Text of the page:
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Why the Brit-pop Brats of Oasis Crush Iggy and The Stooges in New Rock-doc Battle

5 minute read

With only three minor hits in a 50-year career, it’s not quite accurate to call Iggy Pop a rock star, yet he has evolved into one of rock’s most beloved figures. It’s not just that he’s an arresting performer, having invented the stage dive and the dubious tactics of rolling in broken glass or smearing his naked torso with peanut butter. Nor is it that he and his band, The Stooges, are widely credited with distilling hard rock into a primitive, raw sound that presaged the punk aesthetic of The Ramones and Sex Pistols by nearly a decade. It’s partly because Iggy (born Jim Osterberg) is the last surviving member of rock’s coolest three-way bromance, which he carried on with David Bowie and Lou Reed. But mostly it’s because Iggy is hilarious, always reliable for retelling stories of all-out mania, delivered with raspy, dry mirth.

So when Jim Jarmusch, the pioneering indie filmmaker whose career was catalyzed by years immersed in the social and artistic milieu of New York City’s CBGB nightclub, directs a new film about Iggy and the Stooges called Gimme Danger, it’s safe to assume that somewhere in rock heaven, Bowie and Reed probably just got their wings. Or at least another round of drinks with Bill Burroughs and Andy Warhol, who will surely toast the film’s artistic success. Then along come two of the most obnoxious, narcissistic brats ever to proclaim they’re in the world’s best band: the oft-feuding Mancunian siblings Liam and Noel Gallagher, who rival Donald Trump for egotism, bad behavior and twisted syntax. Turns out they’ve got their own movie, Oasis: Supersonic, and it’s not only better, but funnier, than the Jarmusch-Iggy-Stooges joint.

Directed by Mat Whitecross (The Road to Guantanamo, Sex & Drugs & Rock & Roll), the Oasis movie captures the essential cheek, unbridled power chords and thundering rhythm section that make for an arena-worthy band. Steeped in the sound of The Beatles, The Who and various acts from the rave-driven “Madchester” scene of the early ’90s, Oasis broke any number of British chart and sales records while whipping up a media frenzy that feasted on their every kerfuffle. “Oasis was like a Ferarri,” says hard-partying, quick-to-brawl singer Liam. “Great to look at, great to drive and it’ll f–king spin out of control every now and again.”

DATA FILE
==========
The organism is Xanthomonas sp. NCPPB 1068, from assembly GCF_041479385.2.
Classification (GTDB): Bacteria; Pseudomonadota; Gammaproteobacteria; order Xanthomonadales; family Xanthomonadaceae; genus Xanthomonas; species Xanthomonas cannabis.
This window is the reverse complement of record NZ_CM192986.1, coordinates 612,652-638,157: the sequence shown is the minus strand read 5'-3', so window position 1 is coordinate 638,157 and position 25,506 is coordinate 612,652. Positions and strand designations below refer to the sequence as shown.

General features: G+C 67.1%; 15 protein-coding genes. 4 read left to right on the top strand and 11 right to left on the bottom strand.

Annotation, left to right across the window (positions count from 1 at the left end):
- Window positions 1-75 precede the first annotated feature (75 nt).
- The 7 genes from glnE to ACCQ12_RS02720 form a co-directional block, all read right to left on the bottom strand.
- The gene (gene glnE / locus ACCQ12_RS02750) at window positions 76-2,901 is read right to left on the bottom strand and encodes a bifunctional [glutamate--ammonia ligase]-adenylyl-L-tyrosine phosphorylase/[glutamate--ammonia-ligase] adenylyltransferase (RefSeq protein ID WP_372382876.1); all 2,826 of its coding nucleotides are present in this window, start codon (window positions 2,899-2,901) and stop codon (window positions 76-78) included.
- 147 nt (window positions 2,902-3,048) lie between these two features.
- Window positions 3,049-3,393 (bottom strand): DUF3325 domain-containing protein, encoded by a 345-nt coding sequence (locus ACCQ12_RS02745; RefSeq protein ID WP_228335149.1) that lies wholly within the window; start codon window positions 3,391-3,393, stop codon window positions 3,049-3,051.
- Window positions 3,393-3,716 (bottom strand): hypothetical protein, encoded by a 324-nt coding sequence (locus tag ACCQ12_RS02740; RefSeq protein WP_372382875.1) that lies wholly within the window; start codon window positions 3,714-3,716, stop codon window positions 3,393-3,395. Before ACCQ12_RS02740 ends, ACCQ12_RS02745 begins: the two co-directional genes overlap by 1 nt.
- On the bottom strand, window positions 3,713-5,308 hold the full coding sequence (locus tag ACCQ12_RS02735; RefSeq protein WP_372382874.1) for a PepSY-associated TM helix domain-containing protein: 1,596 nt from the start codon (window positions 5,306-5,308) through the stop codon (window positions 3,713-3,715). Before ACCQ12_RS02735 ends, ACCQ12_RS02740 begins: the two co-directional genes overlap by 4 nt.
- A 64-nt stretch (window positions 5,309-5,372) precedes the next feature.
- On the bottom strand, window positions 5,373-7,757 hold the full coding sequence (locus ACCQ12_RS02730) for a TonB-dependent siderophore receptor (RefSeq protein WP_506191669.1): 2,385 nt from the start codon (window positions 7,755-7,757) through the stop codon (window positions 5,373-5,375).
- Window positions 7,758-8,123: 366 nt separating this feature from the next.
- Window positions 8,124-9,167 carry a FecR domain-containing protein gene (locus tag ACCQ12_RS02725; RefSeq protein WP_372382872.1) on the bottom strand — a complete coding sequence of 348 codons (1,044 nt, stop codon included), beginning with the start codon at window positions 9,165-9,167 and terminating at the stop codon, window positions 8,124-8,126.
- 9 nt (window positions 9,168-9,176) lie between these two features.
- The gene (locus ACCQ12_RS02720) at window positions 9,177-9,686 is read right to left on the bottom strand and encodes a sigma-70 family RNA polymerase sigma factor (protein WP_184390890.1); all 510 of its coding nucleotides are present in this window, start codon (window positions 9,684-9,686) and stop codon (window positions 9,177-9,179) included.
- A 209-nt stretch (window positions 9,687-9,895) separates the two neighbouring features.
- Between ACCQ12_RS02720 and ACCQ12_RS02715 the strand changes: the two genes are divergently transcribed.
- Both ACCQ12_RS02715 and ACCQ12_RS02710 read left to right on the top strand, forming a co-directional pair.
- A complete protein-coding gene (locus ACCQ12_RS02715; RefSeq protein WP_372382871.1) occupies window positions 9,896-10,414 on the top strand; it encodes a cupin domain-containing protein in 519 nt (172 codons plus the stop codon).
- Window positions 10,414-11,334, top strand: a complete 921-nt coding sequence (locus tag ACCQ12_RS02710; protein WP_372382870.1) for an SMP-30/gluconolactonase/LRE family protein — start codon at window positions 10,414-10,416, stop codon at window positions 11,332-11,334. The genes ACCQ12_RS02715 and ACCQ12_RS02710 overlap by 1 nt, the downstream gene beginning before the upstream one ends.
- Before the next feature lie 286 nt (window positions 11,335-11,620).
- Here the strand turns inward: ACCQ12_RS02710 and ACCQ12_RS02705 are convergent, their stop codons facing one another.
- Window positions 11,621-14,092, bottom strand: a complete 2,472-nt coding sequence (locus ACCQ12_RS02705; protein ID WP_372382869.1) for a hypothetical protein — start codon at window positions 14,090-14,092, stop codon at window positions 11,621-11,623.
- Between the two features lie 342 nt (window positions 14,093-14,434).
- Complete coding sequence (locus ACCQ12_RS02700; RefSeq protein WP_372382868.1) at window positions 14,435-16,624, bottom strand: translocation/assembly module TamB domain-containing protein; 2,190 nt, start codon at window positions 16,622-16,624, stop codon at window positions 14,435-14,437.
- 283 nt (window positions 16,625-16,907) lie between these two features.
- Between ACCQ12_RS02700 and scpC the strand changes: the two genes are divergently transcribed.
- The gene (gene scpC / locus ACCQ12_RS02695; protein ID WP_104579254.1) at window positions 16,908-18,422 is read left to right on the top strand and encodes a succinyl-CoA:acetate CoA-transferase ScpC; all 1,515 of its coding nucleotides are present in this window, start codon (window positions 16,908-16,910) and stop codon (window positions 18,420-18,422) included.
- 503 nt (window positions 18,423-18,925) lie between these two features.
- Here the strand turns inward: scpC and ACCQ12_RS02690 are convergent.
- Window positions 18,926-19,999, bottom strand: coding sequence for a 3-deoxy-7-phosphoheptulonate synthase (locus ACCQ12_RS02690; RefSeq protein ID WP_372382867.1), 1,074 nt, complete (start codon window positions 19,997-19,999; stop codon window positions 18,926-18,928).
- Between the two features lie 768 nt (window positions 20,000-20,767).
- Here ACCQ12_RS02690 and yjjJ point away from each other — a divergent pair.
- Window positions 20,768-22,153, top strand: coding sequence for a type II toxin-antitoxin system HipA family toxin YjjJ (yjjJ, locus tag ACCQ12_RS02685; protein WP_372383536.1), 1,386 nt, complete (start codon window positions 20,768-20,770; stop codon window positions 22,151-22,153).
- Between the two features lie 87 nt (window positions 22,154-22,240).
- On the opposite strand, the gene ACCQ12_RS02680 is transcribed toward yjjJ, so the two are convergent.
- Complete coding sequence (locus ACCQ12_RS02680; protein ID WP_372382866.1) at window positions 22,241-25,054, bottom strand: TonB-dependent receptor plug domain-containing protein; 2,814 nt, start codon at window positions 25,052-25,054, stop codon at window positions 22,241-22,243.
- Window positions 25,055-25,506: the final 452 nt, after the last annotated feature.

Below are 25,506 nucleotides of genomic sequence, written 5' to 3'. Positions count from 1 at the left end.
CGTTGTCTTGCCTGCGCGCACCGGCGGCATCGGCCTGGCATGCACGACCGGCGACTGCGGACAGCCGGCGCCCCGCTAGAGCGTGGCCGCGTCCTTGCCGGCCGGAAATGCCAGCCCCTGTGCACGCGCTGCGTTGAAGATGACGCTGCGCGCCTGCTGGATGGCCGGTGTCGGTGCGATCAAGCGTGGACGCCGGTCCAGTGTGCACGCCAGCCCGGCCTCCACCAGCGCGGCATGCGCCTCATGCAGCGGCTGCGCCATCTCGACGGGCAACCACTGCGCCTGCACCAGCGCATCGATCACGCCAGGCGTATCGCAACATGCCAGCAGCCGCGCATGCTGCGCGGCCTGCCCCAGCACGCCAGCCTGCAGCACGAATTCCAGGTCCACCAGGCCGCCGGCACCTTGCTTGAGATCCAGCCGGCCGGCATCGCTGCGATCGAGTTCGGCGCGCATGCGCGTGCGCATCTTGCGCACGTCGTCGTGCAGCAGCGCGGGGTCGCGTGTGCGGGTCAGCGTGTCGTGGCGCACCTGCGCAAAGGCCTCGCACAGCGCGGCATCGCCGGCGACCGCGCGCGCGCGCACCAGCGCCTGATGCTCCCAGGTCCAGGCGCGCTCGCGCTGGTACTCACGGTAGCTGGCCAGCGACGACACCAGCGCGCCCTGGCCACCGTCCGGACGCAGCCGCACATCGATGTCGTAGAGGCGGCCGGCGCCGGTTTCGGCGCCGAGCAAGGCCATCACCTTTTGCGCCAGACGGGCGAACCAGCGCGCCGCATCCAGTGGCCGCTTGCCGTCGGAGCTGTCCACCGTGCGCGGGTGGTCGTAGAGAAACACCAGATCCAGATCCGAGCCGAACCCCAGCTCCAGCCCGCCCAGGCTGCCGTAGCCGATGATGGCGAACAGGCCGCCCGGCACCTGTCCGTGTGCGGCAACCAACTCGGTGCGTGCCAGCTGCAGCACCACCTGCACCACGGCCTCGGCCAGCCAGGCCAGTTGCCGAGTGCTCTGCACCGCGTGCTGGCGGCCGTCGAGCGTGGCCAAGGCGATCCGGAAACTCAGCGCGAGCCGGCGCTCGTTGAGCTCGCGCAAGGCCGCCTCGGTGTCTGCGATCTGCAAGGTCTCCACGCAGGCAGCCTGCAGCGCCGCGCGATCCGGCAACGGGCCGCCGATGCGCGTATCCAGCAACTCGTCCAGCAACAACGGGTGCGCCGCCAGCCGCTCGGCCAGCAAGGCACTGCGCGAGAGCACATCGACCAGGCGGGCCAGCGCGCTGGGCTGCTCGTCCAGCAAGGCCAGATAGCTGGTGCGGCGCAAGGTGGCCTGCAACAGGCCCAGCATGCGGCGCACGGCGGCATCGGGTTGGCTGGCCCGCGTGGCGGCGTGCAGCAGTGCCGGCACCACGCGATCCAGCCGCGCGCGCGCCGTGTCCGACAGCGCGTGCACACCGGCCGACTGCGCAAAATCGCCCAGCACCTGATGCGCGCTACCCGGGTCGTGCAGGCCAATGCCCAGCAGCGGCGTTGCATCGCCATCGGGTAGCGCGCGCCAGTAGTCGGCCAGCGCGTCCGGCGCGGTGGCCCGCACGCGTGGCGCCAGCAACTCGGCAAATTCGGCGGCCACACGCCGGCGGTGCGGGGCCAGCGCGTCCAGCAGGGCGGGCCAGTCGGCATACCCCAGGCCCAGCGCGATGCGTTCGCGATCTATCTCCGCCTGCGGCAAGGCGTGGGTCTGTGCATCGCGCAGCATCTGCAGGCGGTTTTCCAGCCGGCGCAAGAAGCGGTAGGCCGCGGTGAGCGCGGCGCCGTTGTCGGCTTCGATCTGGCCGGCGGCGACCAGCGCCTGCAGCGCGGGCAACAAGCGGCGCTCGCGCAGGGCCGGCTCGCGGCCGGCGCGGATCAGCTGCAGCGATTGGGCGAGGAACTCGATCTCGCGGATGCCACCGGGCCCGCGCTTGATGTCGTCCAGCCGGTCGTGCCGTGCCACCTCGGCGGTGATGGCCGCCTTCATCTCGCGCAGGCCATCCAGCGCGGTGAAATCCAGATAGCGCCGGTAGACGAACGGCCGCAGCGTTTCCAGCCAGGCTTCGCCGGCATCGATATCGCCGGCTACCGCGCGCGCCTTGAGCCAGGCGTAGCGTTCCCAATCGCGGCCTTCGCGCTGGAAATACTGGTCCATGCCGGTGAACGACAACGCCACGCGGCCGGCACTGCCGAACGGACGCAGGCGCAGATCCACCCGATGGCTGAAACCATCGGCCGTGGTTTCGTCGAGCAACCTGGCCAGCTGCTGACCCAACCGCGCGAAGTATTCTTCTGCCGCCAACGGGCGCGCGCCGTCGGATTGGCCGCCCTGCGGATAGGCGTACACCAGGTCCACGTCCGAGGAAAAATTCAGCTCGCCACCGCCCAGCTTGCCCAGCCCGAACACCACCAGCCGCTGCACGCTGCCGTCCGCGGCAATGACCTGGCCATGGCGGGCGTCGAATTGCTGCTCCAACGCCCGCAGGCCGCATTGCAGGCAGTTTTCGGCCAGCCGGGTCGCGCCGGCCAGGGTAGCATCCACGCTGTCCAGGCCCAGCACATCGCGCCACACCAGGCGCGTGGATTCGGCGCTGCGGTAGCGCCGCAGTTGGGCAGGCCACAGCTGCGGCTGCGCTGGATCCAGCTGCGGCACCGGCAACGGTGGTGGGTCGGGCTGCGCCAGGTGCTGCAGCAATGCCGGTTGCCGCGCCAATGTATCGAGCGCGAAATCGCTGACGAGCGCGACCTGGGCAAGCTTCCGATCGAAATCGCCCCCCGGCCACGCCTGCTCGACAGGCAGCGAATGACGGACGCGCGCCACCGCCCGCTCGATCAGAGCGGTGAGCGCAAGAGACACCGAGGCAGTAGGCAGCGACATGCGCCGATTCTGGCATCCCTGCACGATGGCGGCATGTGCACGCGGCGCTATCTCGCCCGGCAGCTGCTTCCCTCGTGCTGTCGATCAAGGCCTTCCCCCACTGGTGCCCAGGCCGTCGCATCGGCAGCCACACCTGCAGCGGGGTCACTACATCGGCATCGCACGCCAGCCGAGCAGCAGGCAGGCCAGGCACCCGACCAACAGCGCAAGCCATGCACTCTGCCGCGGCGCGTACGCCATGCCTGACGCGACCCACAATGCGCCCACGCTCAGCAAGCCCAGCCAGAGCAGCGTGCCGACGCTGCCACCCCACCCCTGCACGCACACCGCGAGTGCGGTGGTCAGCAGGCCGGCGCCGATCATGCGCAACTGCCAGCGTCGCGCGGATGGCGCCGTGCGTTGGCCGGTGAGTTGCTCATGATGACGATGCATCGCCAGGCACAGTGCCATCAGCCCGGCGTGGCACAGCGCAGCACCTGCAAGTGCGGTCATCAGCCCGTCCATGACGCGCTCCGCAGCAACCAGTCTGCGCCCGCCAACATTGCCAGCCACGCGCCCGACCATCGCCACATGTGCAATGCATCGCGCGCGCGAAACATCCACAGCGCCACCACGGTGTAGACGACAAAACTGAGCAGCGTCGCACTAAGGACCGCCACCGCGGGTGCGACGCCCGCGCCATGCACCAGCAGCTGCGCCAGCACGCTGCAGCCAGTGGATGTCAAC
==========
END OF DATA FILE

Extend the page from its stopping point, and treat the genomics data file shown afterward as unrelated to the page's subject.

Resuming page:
With crudely amusing animations, voiceovers from archival interviews and plenty of press and video clippings, Whitecross celebrates the astonishing first five years of the band, from garage to smash singles such as “Wonderwall” and Champagne Supernova” to a pair of outdoor concerts at the Knebworth House fields that saw them play to 250,000 fans over two nights in 1996. (Ticket demand was so high that they might have been able to sell out another 18 shows, according to the BBC.) Wisely, the story stops there, although the band didn’t flame out until 2009. This is no Behind the Music, with Acts I (rise), II (fall) and III (redemption). It’s only the good stuff—right up to the point where guitarist Paul “Bonehead” Arthurs says, “I always thought we should have bowed out after the second night at Knebworth.”

Jarmusch, meanwhile, doesn’t know when to call it quits with The Stooges, taking a far more traditional approach that never quite matches the intensity of songs such as “I Wanna Be Your Dog” and “Search and Destroy” or the heroin- and booze-fueled insanity of his subjects. “We bumbled around America, playing raggedly,” Iggy recalls. “Some gigs I could get it together to sing, some I couldn’t.” Jarmusch has called Iggy a “snarling, preening leopard of a front man who somehow embodies Nijinsky, Bruce Lee, Harpo Marx, and Arthur Rimbaud.” And this is true—but that one description has more verve than most of the film.

Things are fine when we’re listening to Iggy describe his act — “I just started jumping up and down, like baboons do before they’re gonna fight” — or watching him wriggle through a sweaty crowd. Most everything else feels inessential, especially the time devoted to the band’s victory-lap reunion after a three-decade hiatus. No matter how daring The Stooges may have been in their prime, it’s hard to glimpse the danger in a bunch of fiftysomething dudes getting the band back together in 2003. The real hazard turns out to be the the stroke, two heart attacks and sepsis that will kill three of them — but not Iggy — within six years of one another.

Jarmusch made similar missteps in his 1996 Neil Young concert film Year of the Horse. He thinks his subject is great enough that all he has to do is turn on the camera, make a bit of chit-chat and see what happens. But all the best rock films, including Supersonic, have the director’s imprint on every frame. Hanging back and being cooler than cool has long been a Jarmusch trademark, but when he gets too close to his idols it’s an instinct that makes great artists look smaller than they really are.

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